Despite the blinding speed of technological progress, 21 years after its birth, the MIDI standard is still heavily in use — a testament to its strength of concept. In a previous column (“MIDI on the Move,” August 2004), I opened up a discussion of MIDI, including its history and original purpose, and provided an overview of its use in modern computer-based studios. This column seeks to fill in the outlines with a bit more color. Is your studio nothing more than a laptop packed with music apps? Don't own a MIDI interface? Think you don't need to know about MIDI? Think again.
A good example of where MIDI is implemented in the virtual studio is with the ever-more-popular ReWire protocol. For example, say you like to compose raw tracks with Propellerhead Reason, but you prefer to mix with Apple Logic. You like the drum machine in Reason, and you dig the synths, but the built-in effects just don't cut it for you. If you would rather use your Logic, Audio Units or VST effects with your Reason tracks, it's definitely possible. Just select a stereo pair of audio tracks in Logic, set them to ReWire Mix Left and Mix Right, respectively (or any of the 64 ReWire channel streams available), and let the audio from Reason stream right in.
But what if you don't care for Reason's sequencer and you want to go in the other direction: sequencing the Reason instruments from within Logic. Can this also be done? Indeed it can, by using ReWire's MIDI capabilities. In this scenario, you create an individual ReWire instrument in Logic's environment, and within the instrument, you choose an appropriate Reason ReWire bus. As with standard MIDI, each bus includes 16 channels numbered 1 through 16 and a setting for All (which corresponds to MIDI's Omni mode). Much of the grunt work is done for you; the various channels automatically get populated by each of the available instruments in Reason's rack, corresponding to the current song. The ReWire scheme, as with MIDI, is two-way dynamic: If you open up a different song in Reason, Logic's ReWire channels automatically update themselves on the fly to reflect the new modules. Perhaps the best part is that you don't need cables or a MIDI interface, but you still need to understand MIDI — and ReWire.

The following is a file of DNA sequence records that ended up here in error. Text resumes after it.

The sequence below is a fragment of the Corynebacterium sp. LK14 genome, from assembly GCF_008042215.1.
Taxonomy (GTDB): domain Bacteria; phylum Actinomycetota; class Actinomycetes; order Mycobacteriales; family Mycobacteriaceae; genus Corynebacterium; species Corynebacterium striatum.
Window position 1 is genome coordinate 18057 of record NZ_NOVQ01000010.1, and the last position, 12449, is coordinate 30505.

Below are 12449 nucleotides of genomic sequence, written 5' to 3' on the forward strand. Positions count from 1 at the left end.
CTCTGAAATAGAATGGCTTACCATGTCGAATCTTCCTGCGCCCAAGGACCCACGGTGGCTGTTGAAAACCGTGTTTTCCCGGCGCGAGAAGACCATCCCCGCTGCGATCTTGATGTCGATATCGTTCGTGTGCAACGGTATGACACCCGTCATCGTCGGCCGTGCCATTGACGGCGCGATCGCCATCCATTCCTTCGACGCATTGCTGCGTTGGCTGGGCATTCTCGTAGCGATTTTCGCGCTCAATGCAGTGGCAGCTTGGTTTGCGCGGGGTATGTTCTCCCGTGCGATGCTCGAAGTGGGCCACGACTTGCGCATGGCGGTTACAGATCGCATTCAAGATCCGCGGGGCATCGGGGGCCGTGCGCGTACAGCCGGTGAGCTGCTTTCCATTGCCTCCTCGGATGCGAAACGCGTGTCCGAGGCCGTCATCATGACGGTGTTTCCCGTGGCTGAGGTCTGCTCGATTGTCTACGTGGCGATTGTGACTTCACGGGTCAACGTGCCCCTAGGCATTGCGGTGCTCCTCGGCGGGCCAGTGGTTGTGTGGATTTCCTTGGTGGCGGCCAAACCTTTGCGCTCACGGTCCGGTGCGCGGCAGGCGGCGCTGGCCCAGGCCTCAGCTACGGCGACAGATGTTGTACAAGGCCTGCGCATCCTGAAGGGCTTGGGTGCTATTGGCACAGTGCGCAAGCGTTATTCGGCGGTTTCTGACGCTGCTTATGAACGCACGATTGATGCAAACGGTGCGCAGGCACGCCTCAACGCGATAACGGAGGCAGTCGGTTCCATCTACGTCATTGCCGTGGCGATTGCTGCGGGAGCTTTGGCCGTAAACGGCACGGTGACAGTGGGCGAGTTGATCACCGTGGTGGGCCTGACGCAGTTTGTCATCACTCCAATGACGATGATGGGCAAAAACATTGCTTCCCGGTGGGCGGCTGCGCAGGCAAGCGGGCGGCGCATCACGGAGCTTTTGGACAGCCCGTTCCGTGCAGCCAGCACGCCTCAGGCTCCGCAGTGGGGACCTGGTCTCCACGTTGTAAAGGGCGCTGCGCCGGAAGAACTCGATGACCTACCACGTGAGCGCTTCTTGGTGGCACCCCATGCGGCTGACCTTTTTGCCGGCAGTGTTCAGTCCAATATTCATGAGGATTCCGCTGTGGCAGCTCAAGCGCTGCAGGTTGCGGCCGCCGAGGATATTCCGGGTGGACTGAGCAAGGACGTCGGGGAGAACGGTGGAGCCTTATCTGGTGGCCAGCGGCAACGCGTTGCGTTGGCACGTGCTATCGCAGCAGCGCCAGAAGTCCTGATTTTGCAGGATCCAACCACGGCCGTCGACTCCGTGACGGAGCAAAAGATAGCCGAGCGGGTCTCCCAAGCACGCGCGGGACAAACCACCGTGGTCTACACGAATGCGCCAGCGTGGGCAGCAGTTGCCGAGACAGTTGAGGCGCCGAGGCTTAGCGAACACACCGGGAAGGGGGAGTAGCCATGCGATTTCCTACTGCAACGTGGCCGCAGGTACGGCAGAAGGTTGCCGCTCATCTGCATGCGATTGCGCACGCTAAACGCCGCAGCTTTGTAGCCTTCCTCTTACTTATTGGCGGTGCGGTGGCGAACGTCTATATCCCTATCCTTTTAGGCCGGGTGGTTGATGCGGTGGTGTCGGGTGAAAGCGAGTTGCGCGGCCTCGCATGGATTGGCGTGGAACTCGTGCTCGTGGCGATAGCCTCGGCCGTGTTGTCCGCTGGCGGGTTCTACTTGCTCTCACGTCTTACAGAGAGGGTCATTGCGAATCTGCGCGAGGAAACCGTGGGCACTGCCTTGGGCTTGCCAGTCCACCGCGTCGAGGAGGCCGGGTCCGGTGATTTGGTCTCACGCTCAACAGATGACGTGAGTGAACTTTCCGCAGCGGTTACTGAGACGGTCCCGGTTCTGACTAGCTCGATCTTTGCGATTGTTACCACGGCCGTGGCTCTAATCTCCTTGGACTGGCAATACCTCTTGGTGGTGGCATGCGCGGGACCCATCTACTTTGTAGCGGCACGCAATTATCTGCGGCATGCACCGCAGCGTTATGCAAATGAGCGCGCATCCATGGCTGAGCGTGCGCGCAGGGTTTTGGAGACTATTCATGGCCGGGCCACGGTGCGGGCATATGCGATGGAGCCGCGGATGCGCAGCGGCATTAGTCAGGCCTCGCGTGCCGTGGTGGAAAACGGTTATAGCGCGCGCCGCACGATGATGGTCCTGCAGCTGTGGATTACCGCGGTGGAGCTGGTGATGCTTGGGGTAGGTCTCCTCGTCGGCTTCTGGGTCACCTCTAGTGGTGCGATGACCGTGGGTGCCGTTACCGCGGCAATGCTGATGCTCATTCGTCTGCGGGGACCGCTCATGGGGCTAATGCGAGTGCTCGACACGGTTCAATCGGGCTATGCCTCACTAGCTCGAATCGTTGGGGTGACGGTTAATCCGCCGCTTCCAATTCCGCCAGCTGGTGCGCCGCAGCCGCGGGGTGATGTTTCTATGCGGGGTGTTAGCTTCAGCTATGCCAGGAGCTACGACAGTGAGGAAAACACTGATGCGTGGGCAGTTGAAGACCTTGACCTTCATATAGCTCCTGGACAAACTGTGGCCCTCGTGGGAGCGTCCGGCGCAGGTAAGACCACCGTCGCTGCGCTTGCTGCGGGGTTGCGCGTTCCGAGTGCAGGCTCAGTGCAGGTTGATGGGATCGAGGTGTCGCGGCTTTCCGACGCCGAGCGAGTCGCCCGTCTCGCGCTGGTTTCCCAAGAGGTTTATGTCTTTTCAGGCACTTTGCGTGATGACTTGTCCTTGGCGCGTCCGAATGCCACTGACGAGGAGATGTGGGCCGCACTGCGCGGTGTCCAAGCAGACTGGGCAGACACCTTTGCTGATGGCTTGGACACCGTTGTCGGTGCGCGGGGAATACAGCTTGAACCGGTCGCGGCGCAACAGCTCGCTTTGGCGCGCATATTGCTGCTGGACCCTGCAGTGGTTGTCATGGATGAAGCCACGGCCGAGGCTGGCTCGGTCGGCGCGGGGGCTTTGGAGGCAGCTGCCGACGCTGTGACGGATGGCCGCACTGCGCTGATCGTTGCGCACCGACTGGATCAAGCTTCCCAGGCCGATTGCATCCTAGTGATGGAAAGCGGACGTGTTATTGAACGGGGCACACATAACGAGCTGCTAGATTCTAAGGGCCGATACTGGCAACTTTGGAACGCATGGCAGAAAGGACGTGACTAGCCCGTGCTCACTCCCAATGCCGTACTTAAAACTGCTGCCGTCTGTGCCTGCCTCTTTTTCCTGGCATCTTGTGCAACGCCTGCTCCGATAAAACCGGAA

SO MANY CHANNELS
In case you are brand-new to all of this, almost all MIDI devices — whether they be sequencers, classic drum machines, rackmount sound modules, et cetera — function via 16 channels per port. In the case of hardware, this means that each physical MIDI jack is capable of either sending or receiving as many as 16 channels total. So, for example, if you are sequencing a sound module such as a Korg Triton Rack, you can assign 16 sounds to 16 different MIDI channels and sequence them simultaneously. Or if you have an 8×8 MIDI interface, that interface is capable of sending and receiving a max of 128 channels in both directions. This 16-channel protocol has been a stalwart almost since the very beginning of MIDI and is still a recognized standard.
In the case of software, most “MIDI” devices (such as MIDI tracks in DAWs) also can be assigned to any of 16 MIDI channels or to Omni. Although this is useful, it seems like a limitation. What if, in the previous example, your Reason songs use more than 16 different modules, but you still want to mix them all separately in Logic? Fortunately, in the land of software, multiples of 16 are often used, making the total number of simultaneously available channels limited mainly by available CPU resources. In the Logic example, if you are addressing more than 16 Reason modules, they simply spill over into the next available bus on the ReWire instrument. If you have a Reason song with 16, 32 or even 64 open modules (or any other odd number in between; it doesn't have to be multiples of 16), Logic can accommodate if your CPU can.
If you're interested in a good example of the interrelationship between MIDI hardware and software, just plug in any control surface to — you guessed it — Reason. If you go into Reason's basic MIDI preferences, the only available option is to set a single MIDI channel with which to address Reason's sequencer, thus making it appear as though the program is only one-part-multitimbral (meaning it can only be addressed by a single MIDI channel). This is not the whole picture. With a controller, you can remotely access most of the controls of the different Reason modules, each on its own MIDI channel. You do this via a MIDI Learn function that is found within the Edit MIDI Remote Mapping command. When Remote Mapping is engaged, you can click on any addressable control in Reason and select Learn From MIDI Input. Then, by turning any knob or moving any slider on your controller, that specific knob or fader will automatically be mapped to the selected control in Reason, MIDI channel and all. This means that by switching MIDI channels on your controller and selecting different modules in Reason, you can remote-map each module in the same fashion, with unique MIDI-channel assignments.
This second installment is still just a tiny primer on MIDI in modern times (one could write several volumes as thick as Tolstoy's War and Peace on the topic), but it illustrates how the MIDI standards have been adopted by audio applications while providing some insight into the inner workings of a select few. Although Reason is a good platform on which to learn basic MIDI if you don't already own any hardware, just about any multitrack, multitimbral environment or ReWire-compatible application will do.